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Troy Tanner

Principal Software Engineer





Research Interests

Interface Engineering, User-Centered Design, Web Application Development, 3D Visualization & Animation


Troy specializes in interface engineering, user-centered design, web applications, and digital graphics. Recent projects include the NANOOS Portal and Visualization System, Boater Information System (BIS) Portal, and the Dylan Diatom educational animation.

Troy has been with the Laboratory since 1993. He joined the professional staff in 1997.


B.A. Graphic Design, Architecture, Engineering, University of Washington - Seattle , 1997


2000-present and while at APL-UW

Natural hazards reconnaissance with the NHERI RAPID facility

Berman, J.W., and 12 others including T. Tanner, "Natural hazards reconnaissance with the NHERI RAPID facility," Front. Built Environ., 6, doi:10.3389/fbuil.2020.573067, 2020.

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11 Nov 2020

In 2016, the National Science Foundation (NSF) funded a multi-institution interdisciplinary team to develop and operate the Natural Hazards Reconnaissance Facility (known as the "RAPID") as part of the Natural Hazards Engineering Research Infrastructure (NHERI) program. During the following 2 years, the RAPID facility developed its instrumentation portfolio and operational plan with input from the natural hazards community, the facility's leadership team, and an external steering committee. In September 2018, the RAPID began field operations, which continue today and include instrumentation, software, training, and support services to conduct reconnaissance research before, during, and after natural hazard and disaster events. Over the past 2 years, the RAPID has supported the data collection efforts for over 60 projects worldwide. Projects have spanned a wide range of disciplines and hazards and have also included data collection at large-scale experimental facilities in the United States and abroad. These projects have produced an unprecedented amount of high-quality field data archived on the DesignSafe cyberinfrastructure platform. This paper describes the RAPID facility's development, instrumentation portfolio (including the mobile application RApp), services and capabilities, and training activities. Additionally, overviews of three recent RAPID-supported projects are presented, including descriptions of field data collection workflows, details of the resulting data sets, and the impact of these project deployments on the natural hazard fields.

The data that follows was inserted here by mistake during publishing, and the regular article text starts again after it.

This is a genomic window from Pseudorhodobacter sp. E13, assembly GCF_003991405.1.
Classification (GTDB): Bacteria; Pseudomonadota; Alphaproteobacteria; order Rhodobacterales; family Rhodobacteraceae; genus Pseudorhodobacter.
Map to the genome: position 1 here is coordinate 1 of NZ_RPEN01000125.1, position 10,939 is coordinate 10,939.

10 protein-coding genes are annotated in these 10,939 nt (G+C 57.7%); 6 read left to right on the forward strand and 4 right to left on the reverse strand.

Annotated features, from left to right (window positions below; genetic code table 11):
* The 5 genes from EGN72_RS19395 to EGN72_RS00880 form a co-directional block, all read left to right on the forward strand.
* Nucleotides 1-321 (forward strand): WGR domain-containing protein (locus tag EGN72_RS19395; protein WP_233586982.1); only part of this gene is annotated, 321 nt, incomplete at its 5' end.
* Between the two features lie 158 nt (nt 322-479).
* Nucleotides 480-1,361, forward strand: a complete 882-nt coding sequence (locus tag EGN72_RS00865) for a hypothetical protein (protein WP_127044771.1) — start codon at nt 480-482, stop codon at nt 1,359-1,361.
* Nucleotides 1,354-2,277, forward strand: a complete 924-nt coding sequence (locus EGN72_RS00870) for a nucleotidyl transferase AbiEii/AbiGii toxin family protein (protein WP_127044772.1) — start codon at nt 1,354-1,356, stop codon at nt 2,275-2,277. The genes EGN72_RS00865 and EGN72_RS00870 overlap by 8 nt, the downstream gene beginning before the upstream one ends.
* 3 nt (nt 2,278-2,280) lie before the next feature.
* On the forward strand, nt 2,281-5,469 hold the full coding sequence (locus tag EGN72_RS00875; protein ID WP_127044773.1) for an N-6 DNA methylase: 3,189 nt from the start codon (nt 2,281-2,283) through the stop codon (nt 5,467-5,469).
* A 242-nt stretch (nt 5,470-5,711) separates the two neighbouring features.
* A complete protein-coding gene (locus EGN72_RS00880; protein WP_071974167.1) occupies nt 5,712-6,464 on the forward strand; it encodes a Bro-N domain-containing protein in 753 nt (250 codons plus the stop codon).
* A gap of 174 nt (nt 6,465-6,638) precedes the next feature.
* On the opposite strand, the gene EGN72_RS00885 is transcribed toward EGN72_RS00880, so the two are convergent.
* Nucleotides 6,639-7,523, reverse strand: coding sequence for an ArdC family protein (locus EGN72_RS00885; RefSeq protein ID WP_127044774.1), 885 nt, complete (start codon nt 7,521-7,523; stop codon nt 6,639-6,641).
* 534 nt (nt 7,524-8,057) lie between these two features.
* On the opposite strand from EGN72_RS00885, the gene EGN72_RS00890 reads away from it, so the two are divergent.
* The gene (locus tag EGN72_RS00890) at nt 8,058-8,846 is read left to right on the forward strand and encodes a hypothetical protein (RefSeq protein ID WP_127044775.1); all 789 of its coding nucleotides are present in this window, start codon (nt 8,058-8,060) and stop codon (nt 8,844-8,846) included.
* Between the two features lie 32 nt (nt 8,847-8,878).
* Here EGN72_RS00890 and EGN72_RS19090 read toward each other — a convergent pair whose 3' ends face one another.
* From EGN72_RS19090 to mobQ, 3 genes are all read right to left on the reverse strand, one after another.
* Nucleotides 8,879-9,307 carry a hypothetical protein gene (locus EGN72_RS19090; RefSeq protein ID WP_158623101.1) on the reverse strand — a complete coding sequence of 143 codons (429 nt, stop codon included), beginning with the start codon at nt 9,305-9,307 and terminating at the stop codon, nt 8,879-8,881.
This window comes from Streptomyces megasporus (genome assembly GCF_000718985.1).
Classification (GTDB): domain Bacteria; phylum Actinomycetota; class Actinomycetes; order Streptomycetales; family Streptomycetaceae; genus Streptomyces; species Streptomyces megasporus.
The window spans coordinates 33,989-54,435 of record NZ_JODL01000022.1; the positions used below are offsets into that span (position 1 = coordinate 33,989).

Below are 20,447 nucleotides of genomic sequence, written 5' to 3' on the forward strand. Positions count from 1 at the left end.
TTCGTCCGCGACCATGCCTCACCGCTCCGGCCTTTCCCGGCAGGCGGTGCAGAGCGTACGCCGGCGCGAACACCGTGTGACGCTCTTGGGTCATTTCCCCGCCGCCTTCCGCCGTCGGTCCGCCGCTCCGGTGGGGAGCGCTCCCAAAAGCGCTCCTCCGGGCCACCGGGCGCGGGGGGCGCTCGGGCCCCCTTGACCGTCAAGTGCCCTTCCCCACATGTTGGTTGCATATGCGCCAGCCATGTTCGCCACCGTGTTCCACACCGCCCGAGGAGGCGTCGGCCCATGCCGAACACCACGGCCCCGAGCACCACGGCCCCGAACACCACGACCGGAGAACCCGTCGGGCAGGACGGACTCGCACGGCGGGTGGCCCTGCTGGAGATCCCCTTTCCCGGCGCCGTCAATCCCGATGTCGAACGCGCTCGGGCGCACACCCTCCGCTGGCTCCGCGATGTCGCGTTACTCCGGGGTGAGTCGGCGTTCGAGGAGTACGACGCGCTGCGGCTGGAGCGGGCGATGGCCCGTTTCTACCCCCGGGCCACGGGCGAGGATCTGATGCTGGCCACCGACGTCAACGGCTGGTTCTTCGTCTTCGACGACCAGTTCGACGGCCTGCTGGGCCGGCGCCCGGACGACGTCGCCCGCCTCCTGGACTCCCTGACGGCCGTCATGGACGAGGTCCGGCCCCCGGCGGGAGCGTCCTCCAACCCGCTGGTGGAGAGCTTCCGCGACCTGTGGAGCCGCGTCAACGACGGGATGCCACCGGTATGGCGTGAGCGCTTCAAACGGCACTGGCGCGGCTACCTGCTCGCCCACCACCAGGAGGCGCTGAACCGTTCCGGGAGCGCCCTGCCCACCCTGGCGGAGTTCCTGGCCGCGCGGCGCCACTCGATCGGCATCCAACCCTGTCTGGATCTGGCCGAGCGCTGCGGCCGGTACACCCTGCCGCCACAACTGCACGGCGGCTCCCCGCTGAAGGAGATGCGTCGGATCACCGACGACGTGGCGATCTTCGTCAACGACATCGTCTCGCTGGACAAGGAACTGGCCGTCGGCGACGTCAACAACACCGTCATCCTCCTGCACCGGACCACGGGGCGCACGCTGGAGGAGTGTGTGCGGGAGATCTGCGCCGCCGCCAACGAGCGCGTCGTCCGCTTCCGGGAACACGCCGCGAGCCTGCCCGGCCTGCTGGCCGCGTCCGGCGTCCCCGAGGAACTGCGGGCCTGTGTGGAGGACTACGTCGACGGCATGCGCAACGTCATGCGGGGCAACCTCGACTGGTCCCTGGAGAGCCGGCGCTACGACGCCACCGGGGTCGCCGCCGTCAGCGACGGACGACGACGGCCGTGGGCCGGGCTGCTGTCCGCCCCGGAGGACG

Research Needs, Challenges, and Strategic Approaches for Natural Hazards and Disaster Reconnaissance

Wartman, J., and 12 others including T. Tanner, "Research Needs, Challenges, and Strategic Approaches for Natural Hazards and Disaster Reconnaissance," Front. Built Environ., 6, 573068, doi:10.3389/fbuil.2020.573068, 2020.

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10 Nov 2020

Natural hazards and disaster reconnaissance investigations have provided many lessons for the research and practice communities and have greatly improved our scientific understanding of extreme events. Yet, many challenges remain for these communities, including improving our ability to model hazards, make decisions in the face of uncertainty, enhance community resilience, and mitigate risk. State-of-the-art instrumentation and mobile data collection applications have significantly advanced the ability of field investigation teams to capture quickly perishable data in post-disaster settings. The NHERI RAPID Facility convened a community workshop of experts in the professional, government, and academic sectors to determine reconnaissance data needs and opportunities, and to identify the broader challenges facing the reconnaissance community that hinder data collection and use. Participants highlighted that field teams face many practical and operational challenges before and during reconnaissance investigations, including logistics concerns, safety issues, emotional trauma, and after-returning, issues with data processing and analysis. Field teams have executed many effective missions. Among the factors contributing to successful reconnaissance are having local contacts, effective teamwork, and pre-event training. Continued progress in natural hazard reconnaissance requires adaptation of new, strategic approaches that acquire and integrate data over a range of temporal, spatial, and social scales across disciplines.

The NANOOS Visualization System (NVS): A decade of development and progress addressing stakeholder needs

Risien, C. M., T. Tanner, E. Mayorga, J. C. Allan, J. A. Newton, M. Kosro, R. Wold, and C. Seaton, "The NANOOS Visualization System (NVS): A decade of development and progress addressing stakeholder needs," OCEANS 2019 MTS/IEEE SEATTLE, Seattle, WA (2019).

1 Oct 2019

More Publications

Acoustics Air-Sea Interaction & Remote Sensing Center for Environmental & Information Systems Center for Industrial & Medical Ultrasound Electronic & Photonic Systems Ocean Engineering Ocean Physics Polar Science Center